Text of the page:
Either side can ask the court to decide the case in their absence. If attendance has become impossible or difficult, the court might be prepared to adjourn the hearing to another date, especially if this situation has arisen due to circumstances beyond that side’s control. It would be wise to first approach the other side to ask whether they would be prepared to consent to an adjournment and provide a letter to this effect which could then passed on to the court in support of the application for an adjournment. The right to have the case heard in the absence of one side should not be lightly exercised. They can never be sure that some point will not arise at the hearing on which they would have liked an input or on which their input could have altered the result. Certainly, if there is some factual dispute of importance involved in the case, the absence of one side as against the other side’s presence could operate to their disadvantage.
But if one side does want the case heard in their absence, they must state this in writing to the court and the other side at least seven days before the hearing, send to the other side copies of any documents they have sent to the court which they want the judge to see, at least seven days before the hearing and confirm to the court that they have been in touch with the other side as required.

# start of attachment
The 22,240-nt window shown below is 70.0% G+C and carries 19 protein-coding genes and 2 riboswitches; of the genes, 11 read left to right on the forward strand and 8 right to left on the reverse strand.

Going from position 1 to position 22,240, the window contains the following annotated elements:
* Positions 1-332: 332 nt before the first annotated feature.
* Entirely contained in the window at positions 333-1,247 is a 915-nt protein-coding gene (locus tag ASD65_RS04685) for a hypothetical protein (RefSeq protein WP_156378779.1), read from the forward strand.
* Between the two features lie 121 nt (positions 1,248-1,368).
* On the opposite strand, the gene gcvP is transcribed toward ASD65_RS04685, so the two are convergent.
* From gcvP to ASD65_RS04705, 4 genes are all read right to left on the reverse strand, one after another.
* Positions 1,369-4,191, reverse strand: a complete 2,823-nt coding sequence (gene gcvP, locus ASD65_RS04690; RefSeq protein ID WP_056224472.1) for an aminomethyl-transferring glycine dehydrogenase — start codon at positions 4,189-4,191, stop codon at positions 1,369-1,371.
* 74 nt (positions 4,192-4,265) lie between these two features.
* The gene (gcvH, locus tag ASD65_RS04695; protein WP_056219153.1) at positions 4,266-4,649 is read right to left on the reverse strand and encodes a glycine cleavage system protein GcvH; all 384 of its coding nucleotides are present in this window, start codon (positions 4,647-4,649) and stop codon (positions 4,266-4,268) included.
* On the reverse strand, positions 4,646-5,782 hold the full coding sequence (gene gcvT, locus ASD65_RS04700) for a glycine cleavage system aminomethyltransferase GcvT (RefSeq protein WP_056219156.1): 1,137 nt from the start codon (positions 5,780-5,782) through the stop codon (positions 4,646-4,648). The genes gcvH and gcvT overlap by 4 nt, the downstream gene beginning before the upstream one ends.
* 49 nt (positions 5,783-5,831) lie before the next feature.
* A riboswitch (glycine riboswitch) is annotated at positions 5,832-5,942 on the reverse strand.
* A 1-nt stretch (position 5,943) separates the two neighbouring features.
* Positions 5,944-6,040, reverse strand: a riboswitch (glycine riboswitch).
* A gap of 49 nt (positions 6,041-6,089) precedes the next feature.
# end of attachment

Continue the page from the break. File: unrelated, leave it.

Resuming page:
Thanks to District Judge Stephen Gold, who has presided over the small claims track for some 17 years, for allowing us to use his guide to the small claims process.
Jon is editor of the Justice Gap. He is a freelance journalist. Jon's books include The First Miscarriage of Justice (Waterside Press, 2014), The Justice Gap (LAG, 2009) and People Power (Daily Telegraph/LawPack, 2008). Jon is a journalism lecturer at Winchester University and a visiting senior fellow in access to justice at the University of Lincoln. He is twice winner of the Bar Council's journalism award (2015 and 2005) and is shortlisted for this year's Criminal Justice Alliance's journalism award